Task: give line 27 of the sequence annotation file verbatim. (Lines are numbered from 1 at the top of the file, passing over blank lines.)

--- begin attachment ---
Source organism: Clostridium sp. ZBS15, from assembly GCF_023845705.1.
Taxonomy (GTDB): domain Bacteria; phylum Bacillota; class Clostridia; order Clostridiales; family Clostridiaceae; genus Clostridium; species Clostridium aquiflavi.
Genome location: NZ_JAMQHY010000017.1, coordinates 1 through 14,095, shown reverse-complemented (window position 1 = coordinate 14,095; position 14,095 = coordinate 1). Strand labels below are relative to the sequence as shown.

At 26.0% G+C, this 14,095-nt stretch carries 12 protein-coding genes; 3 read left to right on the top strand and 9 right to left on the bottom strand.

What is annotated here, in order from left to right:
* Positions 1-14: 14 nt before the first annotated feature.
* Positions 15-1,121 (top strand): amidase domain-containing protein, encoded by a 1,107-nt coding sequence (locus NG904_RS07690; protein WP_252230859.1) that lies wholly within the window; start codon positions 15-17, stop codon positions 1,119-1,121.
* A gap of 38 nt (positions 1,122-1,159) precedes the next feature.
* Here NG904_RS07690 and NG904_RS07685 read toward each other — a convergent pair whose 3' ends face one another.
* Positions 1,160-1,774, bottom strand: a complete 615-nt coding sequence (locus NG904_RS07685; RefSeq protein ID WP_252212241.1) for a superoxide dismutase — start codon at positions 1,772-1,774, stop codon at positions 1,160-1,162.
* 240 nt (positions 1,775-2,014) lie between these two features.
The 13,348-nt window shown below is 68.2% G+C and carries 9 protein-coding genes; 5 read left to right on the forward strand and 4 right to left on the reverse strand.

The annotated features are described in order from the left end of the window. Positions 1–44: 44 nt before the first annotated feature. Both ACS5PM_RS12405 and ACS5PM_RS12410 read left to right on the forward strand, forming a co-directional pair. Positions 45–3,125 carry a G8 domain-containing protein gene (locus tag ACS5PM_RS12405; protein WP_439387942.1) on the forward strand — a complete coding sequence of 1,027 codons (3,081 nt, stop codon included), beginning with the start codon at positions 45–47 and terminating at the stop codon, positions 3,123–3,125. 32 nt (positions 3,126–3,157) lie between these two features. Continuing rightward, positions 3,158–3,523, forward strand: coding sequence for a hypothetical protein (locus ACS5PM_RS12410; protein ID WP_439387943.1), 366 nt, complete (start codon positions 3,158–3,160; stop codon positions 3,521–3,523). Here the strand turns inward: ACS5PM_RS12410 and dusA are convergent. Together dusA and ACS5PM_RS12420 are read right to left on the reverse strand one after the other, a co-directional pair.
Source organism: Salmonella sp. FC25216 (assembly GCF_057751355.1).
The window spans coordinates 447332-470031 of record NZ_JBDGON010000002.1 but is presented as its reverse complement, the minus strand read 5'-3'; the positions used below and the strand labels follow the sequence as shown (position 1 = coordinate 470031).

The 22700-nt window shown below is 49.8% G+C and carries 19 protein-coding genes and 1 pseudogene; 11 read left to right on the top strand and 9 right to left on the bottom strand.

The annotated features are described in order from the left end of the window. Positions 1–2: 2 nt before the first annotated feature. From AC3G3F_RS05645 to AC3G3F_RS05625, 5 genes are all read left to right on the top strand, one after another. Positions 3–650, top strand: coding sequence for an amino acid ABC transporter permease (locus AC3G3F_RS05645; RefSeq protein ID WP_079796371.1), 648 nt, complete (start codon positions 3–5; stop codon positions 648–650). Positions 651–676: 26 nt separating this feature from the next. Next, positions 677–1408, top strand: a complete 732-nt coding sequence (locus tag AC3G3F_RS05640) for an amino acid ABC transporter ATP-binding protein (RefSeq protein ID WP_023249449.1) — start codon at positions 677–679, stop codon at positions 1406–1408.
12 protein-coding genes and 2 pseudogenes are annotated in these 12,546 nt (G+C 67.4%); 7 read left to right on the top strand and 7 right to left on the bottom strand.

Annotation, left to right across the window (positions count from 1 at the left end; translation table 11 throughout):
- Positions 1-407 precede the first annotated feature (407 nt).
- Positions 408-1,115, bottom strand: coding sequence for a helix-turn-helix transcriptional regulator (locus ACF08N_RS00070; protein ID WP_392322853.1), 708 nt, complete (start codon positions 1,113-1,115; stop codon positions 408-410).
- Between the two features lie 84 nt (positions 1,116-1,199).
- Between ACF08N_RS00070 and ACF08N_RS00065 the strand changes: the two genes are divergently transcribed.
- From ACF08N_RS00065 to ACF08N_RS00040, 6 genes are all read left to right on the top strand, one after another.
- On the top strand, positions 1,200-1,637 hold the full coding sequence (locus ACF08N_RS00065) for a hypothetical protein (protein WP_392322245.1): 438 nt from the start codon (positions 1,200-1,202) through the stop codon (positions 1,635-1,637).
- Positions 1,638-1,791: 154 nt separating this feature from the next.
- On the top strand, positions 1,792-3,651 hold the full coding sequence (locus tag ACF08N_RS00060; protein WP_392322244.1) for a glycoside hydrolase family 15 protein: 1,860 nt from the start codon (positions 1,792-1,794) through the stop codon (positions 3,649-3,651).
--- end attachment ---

- On the top strand, positions 1,792-3,651 hold the full coding sequence (locus tag ACF08N_RS00060; protein WP_392322244.1) for a glycoside hydrolase family 15 protein: 1,860 nt from the start codon (positions 1,792-1,794) through the stop codon (positions 3,649-3,651).